GOOD HEALTH: Length of hormone treatment depends on the individualBy Dr. Keith Roach — August 7, 2022
DEAR DR. ROACH: I am a 60-year-old woman at the end of a five-year regimen of hormone therapy. My doctor has advised me to eventually stop the use of estrogen and progesterone by this summer, as she says women have an advanced risk of breast cancer at this age. Another friend a few years younger than me was told by her doctor that she could continue with hormone-replacement therapy until she is 70.
Which doctor is correct? I am experiencing constant hot flashes again and am able to snatch only little bits of sleep each night, along with all of the other issues that come with the loss of estrogen (inability to regulate temperature, hair falling out, flaccid skin, vaginal dryness, etc.). My other question is, am I able to use other herbal compounds, specifically saw palmetto and/or St. John’s wort, without any risk of breast cancer? Or are these and other estrogen-mimicking compounds also a contributor to breast cancer? — R.N.
ANSWER: There is no one-size-fits-all answer to the first question about how long to continue hormone treatment for symptoms of menopause. I disagree with any absolute rule, such as stopping at five years or waiting until 70, because any woman may place a different value on her well-being, and a woman’s individual risk for breast cancer also needs to be considered. You haven’t told me about any particular risk, but my answer would be very different for a woman with average risk compared with a woman with increased risk due to family history, for example.
About 40 percent of women will have symptomatic hot flashes until age 65, and continuing estrogen is reasonable in women who are willing to accept the increase in risk. The risk is not just breast cancer. Women taking combined estrogens and progestins have a small increase in the risk of heart disease, stroke and pulmonary embolism (blood clot to the lung), but a decreased risk of colon cancer and hip fracture. That all sounds scary, but the increase in risk of any of these is less than 0.5 percent. Overall, women on combined hormones were slightly LESS likely to die than those who were not. Many women choose to continue taking their hormones when their symptoms are significantly affecting their quality of life. I feel very strongly that it’s the physician’s job to advise so a woman can make the best decision for herself.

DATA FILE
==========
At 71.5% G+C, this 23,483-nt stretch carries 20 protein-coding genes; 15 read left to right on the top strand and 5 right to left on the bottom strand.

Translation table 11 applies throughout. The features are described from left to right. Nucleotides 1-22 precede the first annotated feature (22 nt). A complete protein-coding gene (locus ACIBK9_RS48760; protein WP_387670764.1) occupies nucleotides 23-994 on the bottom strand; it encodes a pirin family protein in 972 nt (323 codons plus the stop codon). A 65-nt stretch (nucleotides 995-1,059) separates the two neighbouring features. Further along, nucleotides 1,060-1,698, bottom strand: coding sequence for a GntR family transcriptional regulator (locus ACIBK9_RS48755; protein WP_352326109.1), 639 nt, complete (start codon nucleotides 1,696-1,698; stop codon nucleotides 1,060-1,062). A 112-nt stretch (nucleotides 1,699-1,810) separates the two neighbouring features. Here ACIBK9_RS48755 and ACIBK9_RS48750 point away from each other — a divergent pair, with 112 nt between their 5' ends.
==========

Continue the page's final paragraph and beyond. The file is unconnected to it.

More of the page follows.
Saw palmetto is not commonly used for menopausal symptoms (it’s used very frequently by men with prostate issues), and there is inconsistent evidence on its contribution for breast cancer. Similarly, there is no consensus on the risk of St. John’s wort for breast cancer, and only limited evidence that it helps menopausal symptoms. St. John’s wort can interact with many medicines, so it’s wise to discuss its use with a pharmacist if you are taking other medication.
Many women ask about phytoestrogens (such as in soy protein or red clover) and other herbs with estrogenic activity (such as black cohosh). There is a theoretical risk, and although there are some studies suggesting they may be safe, many experts advise against these for women at high risk. That group would include women with a history of an estrogen-sensitive tumor.
Dr. Roach regrets that he is unable to answer individual questions, but will incorporate them in the column whenever possible. Readers may email questions to ToYourGoodHealth@med.cornell.edu.
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